Let them eat sand
The Democrats' Marie Antoinette moment of the week belongs to U.S. Rep. Harley Rouda of California, who said opening beaches was "reckless," then was photographed last weekend spending time on a beach with his family.
On April 21, the Orange County Board of Supervisors voted to keep county beaches open with the advent of a heat wave but suggested residents enjoy them "responsibly" (i.e., social distancing).
Rouda said the move was a bad one.
"Keeping Orange County beaches open during a heat wave is reckless," he tweeted. "We need leaders who will prioritize public health and make the tough calls to keep our families safe."
When the weekend brought tens of thousands to Newport and Huntington beaches, Democratic Gov. Gavin Newsom said there would be a "hard close" of California beaches.
But Rouda and his family "were actively moving and adequately socially distancing on a residential beach," which supposedly had fulfilled the beach access requirements of Newsom, according to Rouda's campaign, despite the governor's "hard close" order.
The report didn't detail which beach the congressman was on, but social media photos show he has frequented a private beach in the exclusive gated community of Emerald Bay in North Laguna Beach.
Fake guy, real hate
Remember Nick Sandmann, the kid with the Make America Great Again hat who was lynched in the media for something he did not do at a pro-life rally in Washington, D.C.? Well, Brian Cash of New Hudson, Michigan, can sympathize.
A bearded protester at the Michigan state capitol on April 30, he was photographed yelling near a line of police outside the state House of Representatives chamber.
The image was featured on a Twitter post, which misidentified him, mislabeled him and was retweeted more than 7,000 times after it went live last weekend.
"Meet Rob Cantrell who lives in Los Angeles," the tweet stated. "Rob is a white supremacist who is being paid to attend protests in blue states all over the country. This #Deplorable is the face of the Republican Party." Another tweet identified him as a member of the Proud Boys, a neo-facist group.
The hate tweets toward "Cantrell" went off the chart.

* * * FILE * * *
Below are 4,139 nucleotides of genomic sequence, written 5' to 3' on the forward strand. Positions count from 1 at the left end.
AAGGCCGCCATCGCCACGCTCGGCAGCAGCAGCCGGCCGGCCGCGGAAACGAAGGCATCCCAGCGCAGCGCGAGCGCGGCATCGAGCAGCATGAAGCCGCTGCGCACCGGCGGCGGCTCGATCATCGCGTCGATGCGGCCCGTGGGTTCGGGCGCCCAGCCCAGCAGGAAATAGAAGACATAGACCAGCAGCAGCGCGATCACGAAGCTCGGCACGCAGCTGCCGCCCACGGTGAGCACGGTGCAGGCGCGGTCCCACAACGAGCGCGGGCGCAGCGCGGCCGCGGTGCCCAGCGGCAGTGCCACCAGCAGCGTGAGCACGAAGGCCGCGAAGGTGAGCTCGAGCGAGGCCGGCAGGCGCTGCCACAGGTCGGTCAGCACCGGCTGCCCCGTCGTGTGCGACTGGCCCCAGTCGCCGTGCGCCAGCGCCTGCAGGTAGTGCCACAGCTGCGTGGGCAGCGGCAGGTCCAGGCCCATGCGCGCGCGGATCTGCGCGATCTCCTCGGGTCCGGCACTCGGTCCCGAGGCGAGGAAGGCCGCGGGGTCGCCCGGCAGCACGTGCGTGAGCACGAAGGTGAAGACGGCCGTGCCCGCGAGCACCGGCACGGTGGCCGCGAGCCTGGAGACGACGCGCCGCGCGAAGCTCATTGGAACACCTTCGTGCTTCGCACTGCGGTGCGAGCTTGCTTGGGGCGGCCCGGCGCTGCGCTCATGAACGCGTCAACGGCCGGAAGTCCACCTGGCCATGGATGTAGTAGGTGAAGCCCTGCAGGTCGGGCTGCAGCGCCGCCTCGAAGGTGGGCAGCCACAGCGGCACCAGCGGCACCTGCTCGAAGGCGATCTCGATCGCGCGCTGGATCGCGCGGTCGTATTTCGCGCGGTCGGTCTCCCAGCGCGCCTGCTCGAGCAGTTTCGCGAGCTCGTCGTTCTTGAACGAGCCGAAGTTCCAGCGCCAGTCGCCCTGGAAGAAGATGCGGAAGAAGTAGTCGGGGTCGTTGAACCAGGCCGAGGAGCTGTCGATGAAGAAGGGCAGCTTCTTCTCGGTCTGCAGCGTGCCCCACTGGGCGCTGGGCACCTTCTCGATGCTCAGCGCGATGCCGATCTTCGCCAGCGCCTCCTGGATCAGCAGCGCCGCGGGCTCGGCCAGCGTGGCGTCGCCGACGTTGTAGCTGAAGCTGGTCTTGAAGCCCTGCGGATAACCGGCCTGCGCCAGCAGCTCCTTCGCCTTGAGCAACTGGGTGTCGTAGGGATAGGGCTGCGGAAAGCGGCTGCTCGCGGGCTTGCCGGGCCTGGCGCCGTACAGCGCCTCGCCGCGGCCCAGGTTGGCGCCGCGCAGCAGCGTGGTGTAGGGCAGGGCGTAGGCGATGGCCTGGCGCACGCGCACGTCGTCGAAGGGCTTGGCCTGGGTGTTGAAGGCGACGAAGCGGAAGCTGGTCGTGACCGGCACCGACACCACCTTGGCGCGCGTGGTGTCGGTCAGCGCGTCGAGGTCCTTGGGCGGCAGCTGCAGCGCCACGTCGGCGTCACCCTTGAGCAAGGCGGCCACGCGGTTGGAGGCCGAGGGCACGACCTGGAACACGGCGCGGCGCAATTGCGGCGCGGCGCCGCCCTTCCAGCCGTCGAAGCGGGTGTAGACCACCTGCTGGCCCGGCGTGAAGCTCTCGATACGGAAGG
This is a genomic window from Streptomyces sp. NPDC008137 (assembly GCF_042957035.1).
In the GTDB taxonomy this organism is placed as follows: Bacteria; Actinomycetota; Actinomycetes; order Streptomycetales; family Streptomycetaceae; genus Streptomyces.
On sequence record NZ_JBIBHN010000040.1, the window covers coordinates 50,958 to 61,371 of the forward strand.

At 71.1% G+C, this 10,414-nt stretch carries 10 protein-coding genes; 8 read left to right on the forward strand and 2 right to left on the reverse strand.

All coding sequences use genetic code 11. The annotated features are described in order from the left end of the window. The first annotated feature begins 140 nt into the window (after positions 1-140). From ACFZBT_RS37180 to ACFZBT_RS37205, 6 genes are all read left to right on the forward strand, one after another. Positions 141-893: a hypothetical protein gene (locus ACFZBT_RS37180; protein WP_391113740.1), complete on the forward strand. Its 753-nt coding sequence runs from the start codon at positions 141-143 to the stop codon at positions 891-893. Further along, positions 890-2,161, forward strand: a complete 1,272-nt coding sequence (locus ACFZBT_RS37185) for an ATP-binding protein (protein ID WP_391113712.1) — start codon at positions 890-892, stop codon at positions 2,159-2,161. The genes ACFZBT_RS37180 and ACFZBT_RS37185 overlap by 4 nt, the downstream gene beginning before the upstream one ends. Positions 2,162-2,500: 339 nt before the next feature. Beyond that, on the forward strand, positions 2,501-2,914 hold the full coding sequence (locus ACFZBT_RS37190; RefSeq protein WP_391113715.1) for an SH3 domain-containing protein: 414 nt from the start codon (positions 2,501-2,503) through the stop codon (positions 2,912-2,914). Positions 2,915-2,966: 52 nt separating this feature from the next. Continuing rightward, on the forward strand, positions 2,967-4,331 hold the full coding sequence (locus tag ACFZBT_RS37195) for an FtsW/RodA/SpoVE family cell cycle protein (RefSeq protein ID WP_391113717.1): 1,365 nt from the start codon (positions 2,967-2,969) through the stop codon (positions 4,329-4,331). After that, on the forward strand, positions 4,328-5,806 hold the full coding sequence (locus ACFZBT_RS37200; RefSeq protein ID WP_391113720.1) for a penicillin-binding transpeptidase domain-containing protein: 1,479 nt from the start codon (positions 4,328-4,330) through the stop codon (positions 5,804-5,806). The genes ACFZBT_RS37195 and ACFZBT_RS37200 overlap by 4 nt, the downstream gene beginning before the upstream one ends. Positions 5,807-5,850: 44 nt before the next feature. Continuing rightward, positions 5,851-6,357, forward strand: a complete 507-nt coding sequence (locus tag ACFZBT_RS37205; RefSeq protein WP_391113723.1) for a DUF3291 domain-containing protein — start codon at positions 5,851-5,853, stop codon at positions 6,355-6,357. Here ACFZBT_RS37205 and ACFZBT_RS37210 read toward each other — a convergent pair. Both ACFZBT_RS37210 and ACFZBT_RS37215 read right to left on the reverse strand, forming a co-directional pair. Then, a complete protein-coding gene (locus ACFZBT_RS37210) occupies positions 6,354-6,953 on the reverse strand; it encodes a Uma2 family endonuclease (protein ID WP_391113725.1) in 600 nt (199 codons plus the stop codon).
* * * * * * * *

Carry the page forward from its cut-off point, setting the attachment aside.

Cash, a Bernie Sanders supporter in the 2016 Democratic primary, was not amused, said he had no idea who Cantrell is and said he was not yelling at police but an officer behind the line who he said had assaulted a female protester the day before.
The incident sparked an investigation by the Michigan State Police and a USA Today fact check that determined the actual man in the photo was not a white supremacist from Los Angeles.
We continue to marvel at the gift to Republicans that is U.S. Rep. Alexandria Ocasio-Cortez, D-New York. She told The New York Times last week presumed Democratic presidential nominee Joe Biden should simply adopt a more progressive platform and run on it because, "like Santa Claus," he has a "soothing effect" on more "traditional voters."
"I think the fact that he is an older white man kind of has a Santa Claus soothing effect on a lot of traditional voters," she said. "I'm convinced that Biden could essentially adopt Bernie [Sanders]'s agenda, and it would not be a factor — as long as he continued to say things like malarkey. And just not be Trump."
To sum up: Voters will vote for him because of his white hair, he says "malarkey" and will not differentiate if he slips in some suggestions to placate the far left.
Ocasio-Cortez, in another head-shaking moment, said she planned to vote for Biden because the country must stop the bleeding — evidently a heretofore unknown symptom of the COVID-19 virus that the former vice president will cure — but she's not sure she will endorse him. Go figure.
It's OK, we're Democrats
Apparently, if you work for the Senate Democratic leader in Pennsylvania, social distancing and close contact rules don't apply to you. Meanwhile, those who make their living at such professions are going hungry.
Alert state Rep. David Rowe called out the hypocrisy on Facebook last week after a photo surfaced of the Senate Democrats' spokeswoman giving the policy director for the Senate Democratic leader a haircut. They were both wearing masks, but it is not a privilege those who make their living doing that have in the Keystone State.
"If Democratic staff are allowed to give and get haircuts," he wrote, "why can't the thousands of barbershop and salon owners across the Commonwealth enjoy the same standard? Governor [Tom] Wolf can plant a garden but we can't. Governor Wolf and Senate staff can get haircuts but we can't."
Rowe apparently had spotted the social media post of the hair cutter, who described herself filling the part of the job description that says "other duties as assigned."